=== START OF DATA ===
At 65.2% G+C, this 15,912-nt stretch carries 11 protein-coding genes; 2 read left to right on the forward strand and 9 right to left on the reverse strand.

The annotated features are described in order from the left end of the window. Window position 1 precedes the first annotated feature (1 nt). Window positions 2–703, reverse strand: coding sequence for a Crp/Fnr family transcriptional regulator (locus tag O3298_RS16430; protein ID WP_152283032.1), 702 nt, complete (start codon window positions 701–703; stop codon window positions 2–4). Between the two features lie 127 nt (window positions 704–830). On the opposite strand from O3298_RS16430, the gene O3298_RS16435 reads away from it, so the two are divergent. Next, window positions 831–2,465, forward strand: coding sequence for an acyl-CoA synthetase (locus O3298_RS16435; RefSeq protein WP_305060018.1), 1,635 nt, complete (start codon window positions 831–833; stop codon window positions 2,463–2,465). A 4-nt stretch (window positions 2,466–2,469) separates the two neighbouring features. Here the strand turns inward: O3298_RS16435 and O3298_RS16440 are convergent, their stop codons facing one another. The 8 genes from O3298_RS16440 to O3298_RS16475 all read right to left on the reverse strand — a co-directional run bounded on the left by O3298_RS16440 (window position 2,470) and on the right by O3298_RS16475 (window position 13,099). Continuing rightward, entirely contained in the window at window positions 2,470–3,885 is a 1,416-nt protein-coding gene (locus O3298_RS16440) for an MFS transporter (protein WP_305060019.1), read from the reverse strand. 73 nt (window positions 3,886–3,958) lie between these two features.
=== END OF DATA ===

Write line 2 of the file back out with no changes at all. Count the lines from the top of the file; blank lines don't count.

The annotated features are described in order from the left end of the window. Window position 1 precedes the first annotated feature (1 nt). Window positions 2–703, reverse strand: coding sequence for a Crp/Fnr family transcriptional regulator (locus tag O3298_RS16430; protein ID WP_152283032.1), 702 nt, complete (start codon window positions 701–703; stop codon window positions 2–4). Between the two features lie 127 nt (window positions 704–830). On the opposite strand from O3298_RS16430, the gene O3298_RS16435 reads away from it, so the two are divergent. Next, window positions 831–2,465, forward strand: coding sequence for an acyl-CoA synthetase (locus O3298_RS16435; RefSeq protein WP_305060018.1), 1,635 nt, complete (start codon window positions 831–833; stop codon window positions 2,463–2,465). A 4-nt stretch (window positions 2,466–2,469) separates the two neighbouring features. Here the strand turns inward: O3298_RS16435 and O3298_RS16440 are convergent, their stop codons facing one another. The 8 genes from O3298_RS16440 to O3298_RS16475 all read right to left on the reverse strand — a co-directional run bounded on the left by O3298_RS16440 (window position 2,470) and on the right by O3298_RS16475 (window position 13,099). Continuing rightward, entirely contained in the window at window positions 2,470–3,885 is a 1,416-nt protein-coding gene (locus O3298_RS16440) for an MFS transporter (protein WP_305060019.1), read from the reverse strand. 73 nt (window positions 3,886–3,958) lie between these two features.